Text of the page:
The House Fund has backed a $875,000 pre-seed round for Elph, a startup co-founded by two EECS alumni:  Ritik Malhotra (B.S. '15) and Tanooj Luthra (B.S. '13).  Elph operates a portal for accessing decentralized apps known as Ethereum dApps.  It provides a place to store digital assets (cryptocurrencies, tokens, collectibles), find dApps without having to scour the web, and use them natively.  Elph also plans to roll out a software development tool to simplify the process of building dApps.  The House Fund is a berkeley-based AI-focused startup accelerator.

AJ Shankar's startup Everlaw raises $25M in series B funding

Everlaw, a legal-tech startup founded by alumnus AJ Shankar (CS Ph.D. '09, advisor: Rastislav Bodik), has raised $25 million in a series B funding round.  Berkeley-based Everlaw was established in 2011 as a cloud-based e-discovery platform that lets lawyers easily organize and search through millions of documents, videos, emails, and pictures exchanged between legal teams before a trial.  Shankar, the company's CEO, said the money will be used to invest in AI which which they hope can be used to determine what documents will be a priority or what documents should be looked at next. The funding round was led by existing investors and Silicon Valley venture firm Andreeseen Horowitz.

Andrea Goldsmith wins IEEE Eric E. Sumner Award

2018 Distinguished Alumna Andrea Goldsmith (B.A. '86/M.S. '91/Ph.D. '94, advisor: Pravin Varaiya) has won the IEEE Eric E. Sumner Award "for contributions to the fundamental understanding and innovation in adaptive and multiple antenna techniques for wireless communication networks."    The Sumner Award is sponsored by Nokia Bell Labs and recognizes outstanding contributions to communications technology. Goldsmith, who is the Stephen Harris Professor of Electrical Engineering in the School of Engineering at Stanford University, is an expert in the design, analysis and fundamental performance limits of wireless systems and networks, and in the application of communication theory and signal processing to neuroscience.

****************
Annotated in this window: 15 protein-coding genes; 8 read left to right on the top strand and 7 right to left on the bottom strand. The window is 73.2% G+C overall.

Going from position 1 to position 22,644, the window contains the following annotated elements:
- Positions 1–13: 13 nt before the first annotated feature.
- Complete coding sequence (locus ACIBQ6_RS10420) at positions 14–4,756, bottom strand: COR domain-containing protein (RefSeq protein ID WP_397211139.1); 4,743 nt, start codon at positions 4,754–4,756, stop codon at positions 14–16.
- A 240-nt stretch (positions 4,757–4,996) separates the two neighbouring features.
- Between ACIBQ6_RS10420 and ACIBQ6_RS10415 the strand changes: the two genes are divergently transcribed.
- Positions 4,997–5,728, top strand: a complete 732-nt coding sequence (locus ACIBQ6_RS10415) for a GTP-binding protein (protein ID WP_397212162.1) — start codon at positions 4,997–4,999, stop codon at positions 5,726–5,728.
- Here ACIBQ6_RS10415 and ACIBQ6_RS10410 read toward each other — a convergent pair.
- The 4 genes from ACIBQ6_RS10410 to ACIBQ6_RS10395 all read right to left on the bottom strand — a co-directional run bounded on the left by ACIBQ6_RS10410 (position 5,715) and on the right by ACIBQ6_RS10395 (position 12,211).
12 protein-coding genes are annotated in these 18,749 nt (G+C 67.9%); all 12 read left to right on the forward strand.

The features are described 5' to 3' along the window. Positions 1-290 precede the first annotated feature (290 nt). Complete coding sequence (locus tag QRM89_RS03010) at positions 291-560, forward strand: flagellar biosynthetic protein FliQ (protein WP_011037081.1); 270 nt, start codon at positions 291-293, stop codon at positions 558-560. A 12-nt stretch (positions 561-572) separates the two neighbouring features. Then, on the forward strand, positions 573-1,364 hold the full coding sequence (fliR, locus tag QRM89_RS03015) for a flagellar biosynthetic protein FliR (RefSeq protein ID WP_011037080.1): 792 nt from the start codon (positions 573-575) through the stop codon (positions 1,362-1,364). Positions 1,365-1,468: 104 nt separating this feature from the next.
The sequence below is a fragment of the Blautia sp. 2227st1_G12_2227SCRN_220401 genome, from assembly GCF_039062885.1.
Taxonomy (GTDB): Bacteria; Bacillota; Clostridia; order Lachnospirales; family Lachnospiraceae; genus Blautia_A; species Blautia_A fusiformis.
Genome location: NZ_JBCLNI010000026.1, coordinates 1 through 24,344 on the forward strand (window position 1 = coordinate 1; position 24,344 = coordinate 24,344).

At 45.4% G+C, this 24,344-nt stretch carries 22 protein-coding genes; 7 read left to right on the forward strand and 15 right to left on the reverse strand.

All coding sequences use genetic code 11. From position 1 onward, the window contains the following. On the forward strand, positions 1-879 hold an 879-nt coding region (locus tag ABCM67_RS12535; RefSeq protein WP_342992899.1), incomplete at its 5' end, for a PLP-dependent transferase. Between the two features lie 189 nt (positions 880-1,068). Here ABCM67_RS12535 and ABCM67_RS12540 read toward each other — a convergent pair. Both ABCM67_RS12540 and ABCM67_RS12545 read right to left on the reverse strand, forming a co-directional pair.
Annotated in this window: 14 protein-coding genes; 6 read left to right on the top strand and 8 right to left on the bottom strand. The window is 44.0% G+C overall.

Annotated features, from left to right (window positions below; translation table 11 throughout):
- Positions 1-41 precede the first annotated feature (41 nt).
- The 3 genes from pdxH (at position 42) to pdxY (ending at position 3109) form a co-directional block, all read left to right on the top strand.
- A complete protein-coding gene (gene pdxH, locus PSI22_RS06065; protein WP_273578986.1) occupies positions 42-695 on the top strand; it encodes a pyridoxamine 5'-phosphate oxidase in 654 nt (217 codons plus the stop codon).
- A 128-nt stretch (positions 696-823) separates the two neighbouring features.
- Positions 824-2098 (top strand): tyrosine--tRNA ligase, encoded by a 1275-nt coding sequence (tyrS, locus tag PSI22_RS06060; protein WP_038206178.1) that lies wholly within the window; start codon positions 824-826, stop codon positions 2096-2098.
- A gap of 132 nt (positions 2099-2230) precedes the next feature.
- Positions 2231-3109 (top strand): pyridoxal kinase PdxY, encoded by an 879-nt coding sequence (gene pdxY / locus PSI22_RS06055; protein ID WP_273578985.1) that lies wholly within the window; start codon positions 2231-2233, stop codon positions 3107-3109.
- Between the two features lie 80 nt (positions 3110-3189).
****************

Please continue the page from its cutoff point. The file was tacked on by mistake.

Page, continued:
John Schulman named MIT TR Pioneering Innovator Under 35

CS alumnus John Schulman (Ph.D. '16, adviser: Pieter Abbeel) has been named to MIT Technology Review's 2018 list of "35 Innovators Under 35," an honor which recognizes "exceptionally talented young innovators whose work we believe has the greatest potential to transform the world."  Schulman, whose dissertation was on "Optimizing Expectations: From Deep Reinforcement Learning to Stochastic Computation Graphs," is cited in the Pioneer category for "training AI to be smarter and better, one game of Sonic the Hedgehog at a time."   He is the co-founder of OpenAI, where he has created some key algorithms in reinforcement learning: he trains AI agents in the same way you might train a dog, by offering a treat for a correct response--in this case, by racking up a high score in a video game.  These algorithms, once trained, might be applied in the real world, where they can be used to improve robot locomotion.

Siemens to acquire startup Comfy

German conglomerate Siemens announced it will acquire Comfy, an Oakland-based startup co-founded in 2012 by two CS alumni, Andrew Krioukov (M.S. '13) and Stephen Dawson-Haggerty (Ph.D. '14).  Both students were advised by David Culler.  Comfy (formerly named Building Robotics) is an end-to-end solution utilizing sensors and smart technology to control all aspects of the workplace environment, allowing office workers to not just control temperature and lighting but determine whether a room is currently empty.  This comprehensive approach has helped Comfy land numerous tech giant clients, including Microsoft, Intel, Salesforce and Infosys.  "Our unique strength is that we have, from the beginning, focused on the end user experience," explained Krioukov. "The building of the future that we envision is one that from the moment you walk into work, it knows who you are and what you're doing that day."  The purchase is part of Siemens' expansion into smart building strategies.